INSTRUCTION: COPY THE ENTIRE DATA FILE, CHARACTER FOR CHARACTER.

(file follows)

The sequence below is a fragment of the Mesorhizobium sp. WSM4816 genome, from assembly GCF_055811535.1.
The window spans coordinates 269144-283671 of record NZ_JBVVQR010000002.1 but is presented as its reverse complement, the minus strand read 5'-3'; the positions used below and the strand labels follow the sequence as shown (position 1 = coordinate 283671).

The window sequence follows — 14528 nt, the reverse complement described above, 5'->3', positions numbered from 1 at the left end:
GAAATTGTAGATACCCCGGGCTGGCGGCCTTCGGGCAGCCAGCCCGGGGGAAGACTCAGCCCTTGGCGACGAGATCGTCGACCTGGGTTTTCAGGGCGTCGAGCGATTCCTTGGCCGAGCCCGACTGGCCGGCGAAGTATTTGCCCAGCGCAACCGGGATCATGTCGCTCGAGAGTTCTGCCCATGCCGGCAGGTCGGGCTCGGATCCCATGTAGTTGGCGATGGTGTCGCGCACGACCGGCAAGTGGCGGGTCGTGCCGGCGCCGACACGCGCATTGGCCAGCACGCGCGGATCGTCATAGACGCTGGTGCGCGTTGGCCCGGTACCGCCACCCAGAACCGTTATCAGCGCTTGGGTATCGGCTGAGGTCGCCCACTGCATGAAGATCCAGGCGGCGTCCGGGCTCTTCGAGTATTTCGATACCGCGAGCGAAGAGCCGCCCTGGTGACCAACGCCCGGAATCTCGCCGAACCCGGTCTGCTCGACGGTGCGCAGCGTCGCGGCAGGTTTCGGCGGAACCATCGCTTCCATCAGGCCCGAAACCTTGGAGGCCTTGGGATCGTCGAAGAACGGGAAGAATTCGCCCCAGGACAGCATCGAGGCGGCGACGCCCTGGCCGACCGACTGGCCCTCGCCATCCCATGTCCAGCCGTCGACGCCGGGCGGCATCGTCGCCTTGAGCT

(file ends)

The sequence below is a fragment of the Mesorhizobium sp. WSM4816 genome, from assembly GCF_055811535.1.
The window spans coordinates 269144-283671 of record NZ_JBVVQR010000002.1 but is presented as its reverse complement, the minus strand read 5'-3'; the positions used below and the strand labels follow the sequence as shown (position 1 = coordinate 283671).

The window sequence follows — 14528 nt, the reverse complement described above, 5'->3', positions numbered from 1 at the left end:
GAAATTGTAGATACCCCGGGCTGGCGGCCTTCGGGCAGCCAGCCCGGGGGAAGACTCAGCCCTTGGCGACGAGATCGTCGACCTGGGTTTTCAGGGCGTCGAGCGATTCCTTGGCCGAGCCCGACTGGCCGGCGAAGTATTTGCCCAGCGCAACCGGGATCATGTCGCTCGAGAGTTCTGCCCATGCCGGCAGGTCGGGCTCGGATCCCATGTAGTTGGCGATGGTGTCGCGCACGACCGGCAAGTGGCGGGTCGTGCCGGCGCCGACACGCGCATTGGCCAGCACGCGCGGATCGTCATAGACGCTGGTGCGCGTTGGCCCGGTACCGCCACCCAGAACCGTTATCAGCGCTTGGGTATCGGCTGAGGTCGCCCACTGCATGAAGATCCAGGCGGCGTCCGGGCTCTTCGAGTATTTCGATACCGCGAGCGAAGAGCCGCCCTGGTGACCAACGCCCGGAATCTCGCCGAACCCGGTCTGCTCGACGGTGCGCAGCGTCGCGGCAGGTTTCGGCGGAACCATCGCTTCCATCAGGCCCGAAACCTTGGAGGCCTTGGGATCGTCGAAGAACGGGAAGAATTCGCCCCAGGACAGCATCGAGGCGGCGACGCCCTGGCCGACCGACTGGCCCTCGCCATCCCATGTCCAGCCGTCGACGCCGGGCGGCATCGTCGCCTTGAGCT